Has the quest to find the ‘extinct’ Tasmania tiger been thwarted by a lack of thylacines or a lack of funds? What drives those looking for the creature the hardest – a desire for fame or fortune … or both? We may soon find out. Neil Waters, the founder and head of the Thylacine Awareness Group of Australia (TAGOA) and one of the best-known seekers of the thylacine, has been awarded a $50,000 grant by winning the Pitch Australiana competition and will use it to develop and shoot a documentary on his hunt for any of the creatures still in hiding. Is this the incentive he needs?
“The winning project Searching for the Tassie Tiger will be directed by Naomi Ball and produced by David Elliot-Jones and Louis Dai. It will explore new evidence and a growing civilian movement that are challenging the long-held belief that Tasmanian tigers are extinct. The documentary will follow Neil Waters, a middle-aged gardener in remote north-east Tasmania, as he quits his day job and commits his life’s savings to search for the ancient beast.”
Pitch Australiana is an annual contest sponsored by Screen Australia and the VICE Media company. It’s open to new or fairly new Australian filmmakers who have at least one documentary production credit to their name. The $50,000 prize is to be used to pay for a short form documentary to be released on VICE.com as part of the digital documentary series Australiana, which is seen in 35 countries, and eventually broadcast on the air on SBS VICELAND (an Australian free-to-air television channel). The winners (four altogether) were announced at the Australian International Documentary Conference (AIDC) in Melbourne.
“What we’re focusing on is the search as it ramps up… It is more sophisticated than ever before and Mr. Waters has been able to fund a fleet of trail cameras.”
Director Naomi Ball sounds excited, but probably not as much as Neil Waters. He purchased land in Tasmania in 2010 and claims to have twice seen a thylacine and now has a series of motion-activated cameras set up on the land. In addition, the Thylacine Awareness Group of Australia puts him in contact with other witnesses, some of whom have already provided him with videos of alleged thylacines. While there are rumors the creature has been seen on the mainland, it’s expected that Waters will limit his documentary search to Tasmania, where it’s rumored that at least 100 breeding pairs exist. Do they? Will Waters finally get the definitive proof he’s been searching for?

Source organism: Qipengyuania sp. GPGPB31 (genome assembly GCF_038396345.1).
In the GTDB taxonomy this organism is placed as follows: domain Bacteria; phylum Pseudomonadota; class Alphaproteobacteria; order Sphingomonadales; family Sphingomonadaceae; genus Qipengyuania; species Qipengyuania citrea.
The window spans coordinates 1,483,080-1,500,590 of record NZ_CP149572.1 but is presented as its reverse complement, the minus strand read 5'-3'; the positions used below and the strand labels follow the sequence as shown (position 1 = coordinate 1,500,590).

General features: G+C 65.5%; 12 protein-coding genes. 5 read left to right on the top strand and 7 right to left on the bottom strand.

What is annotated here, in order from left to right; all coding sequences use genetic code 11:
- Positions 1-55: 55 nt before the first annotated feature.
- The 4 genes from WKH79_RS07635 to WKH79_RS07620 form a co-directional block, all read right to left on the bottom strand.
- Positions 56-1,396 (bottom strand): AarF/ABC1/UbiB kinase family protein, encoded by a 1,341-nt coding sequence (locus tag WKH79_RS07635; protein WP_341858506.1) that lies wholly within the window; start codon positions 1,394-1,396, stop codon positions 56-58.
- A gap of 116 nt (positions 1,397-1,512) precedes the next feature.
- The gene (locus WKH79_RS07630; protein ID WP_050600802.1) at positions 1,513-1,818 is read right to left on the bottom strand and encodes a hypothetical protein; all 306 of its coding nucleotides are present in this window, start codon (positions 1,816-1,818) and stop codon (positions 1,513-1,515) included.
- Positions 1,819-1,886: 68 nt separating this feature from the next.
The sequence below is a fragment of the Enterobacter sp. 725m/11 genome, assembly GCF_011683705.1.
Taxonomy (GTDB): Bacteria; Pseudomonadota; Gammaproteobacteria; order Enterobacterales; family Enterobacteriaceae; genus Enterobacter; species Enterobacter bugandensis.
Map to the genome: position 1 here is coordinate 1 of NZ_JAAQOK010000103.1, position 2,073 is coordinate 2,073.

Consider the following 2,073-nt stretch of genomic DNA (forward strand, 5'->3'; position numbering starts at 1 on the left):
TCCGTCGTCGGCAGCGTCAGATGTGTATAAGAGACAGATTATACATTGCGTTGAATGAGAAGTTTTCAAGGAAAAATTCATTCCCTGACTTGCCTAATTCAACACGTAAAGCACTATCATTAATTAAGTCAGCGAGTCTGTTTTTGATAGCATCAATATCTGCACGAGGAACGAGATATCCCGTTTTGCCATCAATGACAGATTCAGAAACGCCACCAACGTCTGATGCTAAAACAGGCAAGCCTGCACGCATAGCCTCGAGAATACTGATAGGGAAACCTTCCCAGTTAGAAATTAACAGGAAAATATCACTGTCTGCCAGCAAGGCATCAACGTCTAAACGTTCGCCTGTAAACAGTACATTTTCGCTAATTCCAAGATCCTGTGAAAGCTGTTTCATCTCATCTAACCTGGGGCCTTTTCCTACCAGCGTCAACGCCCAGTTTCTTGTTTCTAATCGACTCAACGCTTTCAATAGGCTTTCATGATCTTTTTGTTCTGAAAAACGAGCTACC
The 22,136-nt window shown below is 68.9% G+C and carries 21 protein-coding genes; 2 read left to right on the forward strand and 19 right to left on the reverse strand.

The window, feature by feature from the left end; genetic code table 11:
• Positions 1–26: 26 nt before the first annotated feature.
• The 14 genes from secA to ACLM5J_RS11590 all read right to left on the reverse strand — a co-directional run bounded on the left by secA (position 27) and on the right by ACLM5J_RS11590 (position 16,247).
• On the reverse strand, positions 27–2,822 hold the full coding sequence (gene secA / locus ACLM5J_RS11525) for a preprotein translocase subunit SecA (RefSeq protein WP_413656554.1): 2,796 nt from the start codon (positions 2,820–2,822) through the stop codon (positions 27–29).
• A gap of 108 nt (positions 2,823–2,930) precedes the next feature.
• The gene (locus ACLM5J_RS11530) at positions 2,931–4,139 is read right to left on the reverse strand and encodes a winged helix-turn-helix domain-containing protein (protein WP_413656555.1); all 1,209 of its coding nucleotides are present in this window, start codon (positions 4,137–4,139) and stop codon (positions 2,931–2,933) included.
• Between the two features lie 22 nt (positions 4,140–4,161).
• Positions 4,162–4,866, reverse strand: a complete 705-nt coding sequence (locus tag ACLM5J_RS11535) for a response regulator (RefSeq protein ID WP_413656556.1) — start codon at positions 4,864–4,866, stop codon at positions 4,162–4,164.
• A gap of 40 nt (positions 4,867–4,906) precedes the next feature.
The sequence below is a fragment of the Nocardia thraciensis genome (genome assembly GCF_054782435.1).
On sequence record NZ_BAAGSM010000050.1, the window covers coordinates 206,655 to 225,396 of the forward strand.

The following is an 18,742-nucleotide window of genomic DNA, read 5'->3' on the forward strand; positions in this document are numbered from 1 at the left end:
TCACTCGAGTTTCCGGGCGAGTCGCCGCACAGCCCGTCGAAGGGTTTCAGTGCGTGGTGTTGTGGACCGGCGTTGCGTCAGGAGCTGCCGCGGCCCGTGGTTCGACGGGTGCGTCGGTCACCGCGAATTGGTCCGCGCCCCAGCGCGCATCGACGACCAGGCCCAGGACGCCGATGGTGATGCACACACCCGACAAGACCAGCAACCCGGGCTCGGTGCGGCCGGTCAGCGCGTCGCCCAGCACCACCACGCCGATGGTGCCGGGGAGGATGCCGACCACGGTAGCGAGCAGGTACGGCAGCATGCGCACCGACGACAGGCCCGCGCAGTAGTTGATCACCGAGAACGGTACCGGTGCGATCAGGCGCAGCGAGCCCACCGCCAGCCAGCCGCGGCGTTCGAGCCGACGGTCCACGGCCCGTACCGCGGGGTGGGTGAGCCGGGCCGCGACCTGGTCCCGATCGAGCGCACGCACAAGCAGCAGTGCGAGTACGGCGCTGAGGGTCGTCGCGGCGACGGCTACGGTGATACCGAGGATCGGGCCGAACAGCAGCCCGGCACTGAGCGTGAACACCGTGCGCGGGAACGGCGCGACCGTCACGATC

“If that happens, I’m going to be absolutely blown away. But we’re really focused on the search, the people that are searching and the characters that they are, the reason why they’ve come to the search and why they’ve made it their fight.”
It’s always good to have a backup plan and one of the reasons Ball, David Elliot-Jones and Waters won the grant is because they will focus the documentary on the hunters as well as the hunt. As Waters told ABC Australia, their secondary goal is to show the “importance of what we’re doing” on “international level, where it really deserves to be.”
Does it? They hunt for the Tasmanian tiger has long been a minor scientific endeavor coupled with a major quest to assuage the guilt of the rapid extinction of one of the largest known carnivorous marsupials that lived near the top of its local food chain for 4 million years until it was replaced by humans who helped wipe them out in a matter of decades. Yes, there were other contributing factors, but humans only recently determined them and made no attempt to stop the demise of the thylacines as it occurred. While the documentary will focus on the possible survival of a few that managed to stay hidden, there have been other groups attempting to resurrect the species using DNA samples. Would the thylacine even want to come back to such a world? Have we changed?
Some of those questions may be answered when “Searching for the Tassie Tiger” is released next year. As for the rest? That depends on whether guilt is a more powerful force than fame or fortune.